I briefly considered trying to open the blog up to advertising as a further media experiment, but don’t want to feel obligated to write (even if I have been somewhat obsessive about doing so even without pay). Besides, despite the fact that for years it provided my salary, I hate most forms of advertising. I can’t imagine working hard enough at this to make a living at it, even if I didn’t already have a “real job” that I love.

I will keep the blog alive (as long as the power is on, brother Guy), and may occasionally feel moved to post something. I’ll keep using blogs as a part of my journalism classes, and will encourage students to create their own. I’ll keep reading and commenting on other people’s blogs, including those of professional journalists, academics, students and former students.

Of course if you enjoy my writing, I’d encourage you to read my books, especially the less-academic second one titled, The Conservative Resurgence and the Press: The Media’s Role in the Rise of the Right. Or just fire me off an note–if you care enough to find my email address (hint: check “About the blogger”) and send me something, I’ll answer it.

Even if I don’t write more posts, I’ll keep the blog so that I (and others) can keep using  some of the pieces I’ve written during the past year, and especially to provide easy access to the links I’ve put together. I’ll continue to add to those links from time to time as I encounter relevant sites in the ever-expanding blogosphere.

Thank you for joining me on part of my journey. I hope you enjoy your future travels in cyberspace, wherever they may take you.

     Peace,

                                         Jim McPherson

Posted in Education, History, Journalism, Media literacy, Personal, Politics, Women, Written elsewhere | Tagged: , , , , , , , , , , | 14 Comments »

2008 Election: the biggest TV night in four years, and why I’ll miss it

Posted by James McPherson on November 4, 2008

Considering the name of this blog, obviously election night is bigger for me than the Super Bowl and the World Series combined (and not just because I cheer for two Seattle pro sports teams that have never won a single championship). Normally tonight I might be at an election party, or hunkered down with my wife in front of the television from mid-afternoon on, sometimes yelling at the screen (much like I do during Mariner and Seahawk games), making occasional derogatory remarks about the comments coming from various spin rooms.

But as much as we love/hate election night television, my wife and I both have chosen in recent elections to be more involved in the process. We voted early by mail; as with most years, I voted for mostly Democrats and a couple of Republicans. She is volunteering with a get-out-the-vote effort that runs through the afternoon, then will be watching the election night coverage on her own or with a friend. She and most of you will know results before I will. (If you want some good tips on how to watch the coverage, check out Thomas Edsall’s Huffington Post piece.)

For my part, a bunch of my Whitworth University students and I (along with students and a few faculty from Gonzaga and Eastern Washington University) will be immersed in a small part of the electoral media process, a part in which no other universities in the nation outside of New York can participate.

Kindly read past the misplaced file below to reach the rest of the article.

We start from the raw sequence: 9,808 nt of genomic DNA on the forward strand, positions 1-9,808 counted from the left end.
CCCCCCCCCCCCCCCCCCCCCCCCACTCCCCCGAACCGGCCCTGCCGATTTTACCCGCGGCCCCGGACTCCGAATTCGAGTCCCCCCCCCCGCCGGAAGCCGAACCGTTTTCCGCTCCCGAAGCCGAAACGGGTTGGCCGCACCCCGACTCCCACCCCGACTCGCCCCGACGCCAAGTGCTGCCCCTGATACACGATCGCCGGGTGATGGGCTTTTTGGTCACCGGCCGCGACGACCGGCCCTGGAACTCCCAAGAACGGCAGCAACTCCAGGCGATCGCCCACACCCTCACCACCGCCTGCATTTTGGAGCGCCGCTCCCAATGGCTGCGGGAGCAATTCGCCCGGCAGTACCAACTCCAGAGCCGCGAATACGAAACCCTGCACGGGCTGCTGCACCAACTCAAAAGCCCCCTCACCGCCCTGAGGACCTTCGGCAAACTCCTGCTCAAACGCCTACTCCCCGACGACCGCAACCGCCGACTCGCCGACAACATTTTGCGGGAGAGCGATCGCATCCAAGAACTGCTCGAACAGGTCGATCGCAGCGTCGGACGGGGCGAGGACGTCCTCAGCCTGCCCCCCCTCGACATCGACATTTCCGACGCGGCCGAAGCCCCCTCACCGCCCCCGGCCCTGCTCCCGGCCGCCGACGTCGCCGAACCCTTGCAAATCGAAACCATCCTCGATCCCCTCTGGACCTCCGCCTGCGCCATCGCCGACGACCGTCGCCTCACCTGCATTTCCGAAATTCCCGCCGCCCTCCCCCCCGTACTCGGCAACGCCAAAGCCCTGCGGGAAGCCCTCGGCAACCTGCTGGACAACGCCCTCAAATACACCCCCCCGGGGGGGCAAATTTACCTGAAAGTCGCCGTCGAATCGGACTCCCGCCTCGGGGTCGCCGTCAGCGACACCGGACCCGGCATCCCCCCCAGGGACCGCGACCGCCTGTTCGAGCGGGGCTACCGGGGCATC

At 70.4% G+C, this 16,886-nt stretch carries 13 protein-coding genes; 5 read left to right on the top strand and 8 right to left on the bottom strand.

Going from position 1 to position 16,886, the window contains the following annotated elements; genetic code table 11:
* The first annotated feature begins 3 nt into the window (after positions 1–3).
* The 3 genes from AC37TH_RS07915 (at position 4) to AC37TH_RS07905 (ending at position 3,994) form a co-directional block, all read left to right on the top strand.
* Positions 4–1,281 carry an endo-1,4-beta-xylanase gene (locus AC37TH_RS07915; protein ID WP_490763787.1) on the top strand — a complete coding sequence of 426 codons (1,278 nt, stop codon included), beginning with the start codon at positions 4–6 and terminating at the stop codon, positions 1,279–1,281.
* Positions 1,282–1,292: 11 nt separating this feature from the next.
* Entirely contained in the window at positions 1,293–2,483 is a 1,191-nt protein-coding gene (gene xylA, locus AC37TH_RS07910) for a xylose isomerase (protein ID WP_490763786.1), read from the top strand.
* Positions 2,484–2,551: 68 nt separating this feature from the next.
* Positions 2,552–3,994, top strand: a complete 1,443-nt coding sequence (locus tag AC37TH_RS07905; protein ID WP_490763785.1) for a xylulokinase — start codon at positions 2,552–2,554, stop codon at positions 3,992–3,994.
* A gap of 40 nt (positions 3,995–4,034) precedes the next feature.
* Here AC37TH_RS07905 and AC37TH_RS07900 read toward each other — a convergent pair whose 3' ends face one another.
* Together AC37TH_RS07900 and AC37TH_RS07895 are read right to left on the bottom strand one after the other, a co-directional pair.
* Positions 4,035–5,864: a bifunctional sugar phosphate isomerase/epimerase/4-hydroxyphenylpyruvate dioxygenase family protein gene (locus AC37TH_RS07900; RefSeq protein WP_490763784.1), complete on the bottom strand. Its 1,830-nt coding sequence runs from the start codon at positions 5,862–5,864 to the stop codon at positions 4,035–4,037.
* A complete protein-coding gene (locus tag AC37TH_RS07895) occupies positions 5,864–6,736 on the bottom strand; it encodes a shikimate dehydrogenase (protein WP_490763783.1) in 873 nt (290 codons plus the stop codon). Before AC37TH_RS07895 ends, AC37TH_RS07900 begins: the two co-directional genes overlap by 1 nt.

Here in Spokane County, we’ll be working for the Associated Press keeping track of results of every race in 31 states. Those of us working in downtown Spokane will be the first to hear the results from Virginia, Pennsylvania and Ohio, among others. If you hear the networks make a call for one of those key states, they’ll do so largely based on the numbers from here, which will be updated via computer and sent to major news organizations every 30 seconds. (Incidentally, the Associated Press may have been the only news organization not make a faulty projection call during the 2000 election.)

Those of us in the call center, though, will hear the results one county at a time, and will be immersed in keeping track of numbers given to us over the phone for individual races. We won’t have time to check out who is winning overall, or to listen to the talking heads on the various networks. I will videotape the coverage, though with my home technology it will have to be from one of the major networks–I don’t have TIVO and my old machine can’t record from our CNN, MSNBC or Fox News stations.

I’ll tape coverage on the local ABC affiliate, KXLY, mostly because one of my Whitworth colleagues (academic vice president and political science professor Michael Le Roy) will do election night commentary for that network and I know that he is very good at it. KXLY has also invested quite a bit in technology for this election. You can see a preview of it at the station’s Web site. Le Roy has done the KXLY gig for years, though I did get the opportunity to fill in for him when he had to be out of town during the 2006 election.

I won’t be on television tonight, but if you’re in the Spokane area you can catch me on AM 790 radio with local journalist Rebecca Mack from 8 to 10 p.m. I’ll take a break from the AP call center and walk a block to the studio for the two-hour live show, then hustle back afterward to rejoin the call center.

I’ll get home in the wee hours of the morning, check out CNN, Fox and MSNBC before I go to bed, then teach three classes tomorrow morning. Since several students from the various classes will be with me at the call center, I assume they won’t expect me to be particularly coherent in class. Assuming, of course, they ever do.

I hope you, too, have found meaningful ways to be involved in this historic election. The American electoral system has numerous flaws, and the past two presidential elections have cause many to become cynical about the process. For that reason alone, we’d probably all benefit more from a Barack Obama landslide (which even Karl Rove predicts) than from a narrow John McCain victory (though even if Obama wins Virginia and Pennsylvania, indicating a landslide is in the offing, don’t expect an early McCain concession speech–both parties learned in 1980 how Jimmy Carter’s early concession affected other races in the West).

Frankly, unless you’re in a “swing state,” your individual vote for president won’t matter much. But you have a much greater chance of affecting local races, so take a bit of time to study the issues and local candidates, or to discuss them with trusted and more knowledgeable friends. Regardless of your favored candidates, you’ll probably feel better if you vote–and it might actually make a difference in the outcome. As Sarah Palin and I would agree about whether voting matters: You betcha.

Posted in History, Journalism, Personal, Politics | Tagged: , , , , , , , , , , , , , , , , , , , , , , , , , , | Leave a Comment »